She don't like she don't like she don't like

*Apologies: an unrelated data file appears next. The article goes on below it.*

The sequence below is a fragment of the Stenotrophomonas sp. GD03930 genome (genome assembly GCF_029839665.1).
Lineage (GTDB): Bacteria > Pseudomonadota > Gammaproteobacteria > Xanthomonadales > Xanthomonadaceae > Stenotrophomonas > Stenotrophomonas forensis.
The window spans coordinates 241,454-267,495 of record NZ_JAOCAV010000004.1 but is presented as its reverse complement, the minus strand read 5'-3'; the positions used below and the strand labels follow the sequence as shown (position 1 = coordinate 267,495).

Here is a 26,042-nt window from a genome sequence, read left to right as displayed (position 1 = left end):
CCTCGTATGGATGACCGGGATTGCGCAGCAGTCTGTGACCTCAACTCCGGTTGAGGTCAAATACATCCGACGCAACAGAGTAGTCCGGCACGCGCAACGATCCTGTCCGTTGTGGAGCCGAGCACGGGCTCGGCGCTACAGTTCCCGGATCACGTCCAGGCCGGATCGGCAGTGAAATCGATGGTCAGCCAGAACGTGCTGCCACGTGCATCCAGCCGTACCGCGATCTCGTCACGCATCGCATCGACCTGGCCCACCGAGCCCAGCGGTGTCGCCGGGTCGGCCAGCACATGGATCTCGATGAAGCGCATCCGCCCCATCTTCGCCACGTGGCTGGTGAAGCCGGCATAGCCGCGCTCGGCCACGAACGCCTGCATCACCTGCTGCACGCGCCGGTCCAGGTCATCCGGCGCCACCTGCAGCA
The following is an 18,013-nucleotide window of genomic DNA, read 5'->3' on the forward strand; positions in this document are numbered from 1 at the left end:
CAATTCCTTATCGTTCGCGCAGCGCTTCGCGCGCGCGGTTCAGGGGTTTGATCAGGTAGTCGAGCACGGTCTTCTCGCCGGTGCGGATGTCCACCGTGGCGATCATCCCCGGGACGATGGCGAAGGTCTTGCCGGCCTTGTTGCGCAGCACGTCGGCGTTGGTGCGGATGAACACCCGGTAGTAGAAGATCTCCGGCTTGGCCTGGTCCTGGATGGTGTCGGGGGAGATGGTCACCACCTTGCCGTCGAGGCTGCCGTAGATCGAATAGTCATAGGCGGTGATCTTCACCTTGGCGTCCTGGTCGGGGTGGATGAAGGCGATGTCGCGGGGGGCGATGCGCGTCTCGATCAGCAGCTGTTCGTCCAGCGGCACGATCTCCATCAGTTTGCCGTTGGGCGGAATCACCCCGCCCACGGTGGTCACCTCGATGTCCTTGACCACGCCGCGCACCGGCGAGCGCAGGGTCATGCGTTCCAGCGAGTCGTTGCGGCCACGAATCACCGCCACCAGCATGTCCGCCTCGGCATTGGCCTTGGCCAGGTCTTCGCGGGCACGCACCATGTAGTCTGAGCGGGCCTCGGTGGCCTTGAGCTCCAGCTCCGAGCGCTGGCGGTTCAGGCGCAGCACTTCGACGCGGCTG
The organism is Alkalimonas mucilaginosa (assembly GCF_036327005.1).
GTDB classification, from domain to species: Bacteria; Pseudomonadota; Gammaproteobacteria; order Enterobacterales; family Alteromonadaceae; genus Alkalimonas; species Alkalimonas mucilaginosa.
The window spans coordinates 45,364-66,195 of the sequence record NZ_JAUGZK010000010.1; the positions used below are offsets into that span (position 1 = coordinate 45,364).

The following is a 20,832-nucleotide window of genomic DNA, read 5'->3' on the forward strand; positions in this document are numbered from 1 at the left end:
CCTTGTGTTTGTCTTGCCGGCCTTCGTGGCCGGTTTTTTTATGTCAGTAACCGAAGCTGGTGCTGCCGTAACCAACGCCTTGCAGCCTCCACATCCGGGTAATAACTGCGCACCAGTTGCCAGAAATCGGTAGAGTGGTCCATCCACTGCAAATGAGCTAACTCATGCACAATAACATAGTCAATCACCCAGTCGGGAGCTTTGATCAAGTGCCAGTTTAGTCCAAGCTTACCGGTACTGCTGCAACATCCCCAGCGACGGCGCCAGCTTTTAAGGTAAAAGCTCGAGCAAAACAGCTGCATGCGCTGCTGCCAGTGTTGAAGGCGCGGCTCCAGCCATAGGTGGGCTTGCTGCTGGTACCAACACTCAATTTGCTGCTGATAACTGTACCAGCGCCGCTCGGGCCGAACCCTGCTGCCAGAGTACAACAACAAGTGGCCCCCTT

I'm trying to take Emma further into the programming fold (no pun intended). I helped her learn Scheme a while back which was a very good first step for her. It definitely complemented her semantics interest nicely. But Scheme is not exactly a champion when it comes to getting anything real done, so we've been hovering around a few practical languages trying to choose one that I could be happy working on with her. First it was Ruby because as mentioned previously I had this brief hope that I would settle on it as my web-language-of-choice, and I thought we could work on web projects together. But that dream died in my annoyance with writing scripting code on a paper-thin database abstraction and doing lots of redundant tasks. Rails put me to sleep, so it was hard to push Emma to take it up with much gusto. Now we've settled on Objective-C, and I think it's going to be good. At first I just sat her down and made her read the introductory developer docs like a shot of tequila before we wrote anything. That's my preferred mode of learning... like everyone, I'm an "active" learner. But I like to know as much as possible before I become active and learn against a conceptual framework that is cohesive and deep. Apparently Emma isn't that way, and she was complaining rather quickly and itching to write some code. But I couldn't bare to have her write a freaking currency converter, and I couldn't find any cool tutorials. But last night I solved the problem. We're going to work through Essentials of Programming Languages and write our own language interpreter. They teach it all in Scheme, which Emma already knows. We're translating it to Objective-C, so she can learn imperative object-oriented programming on a non-trivial problem and we both can learn about interpreters. It's going to be awesome. I have big plans for our newfound language making skills. And a cool name for our Cocoa-based dream scripting language: Cocaine. Cue the Eric Clapton guitar riff now.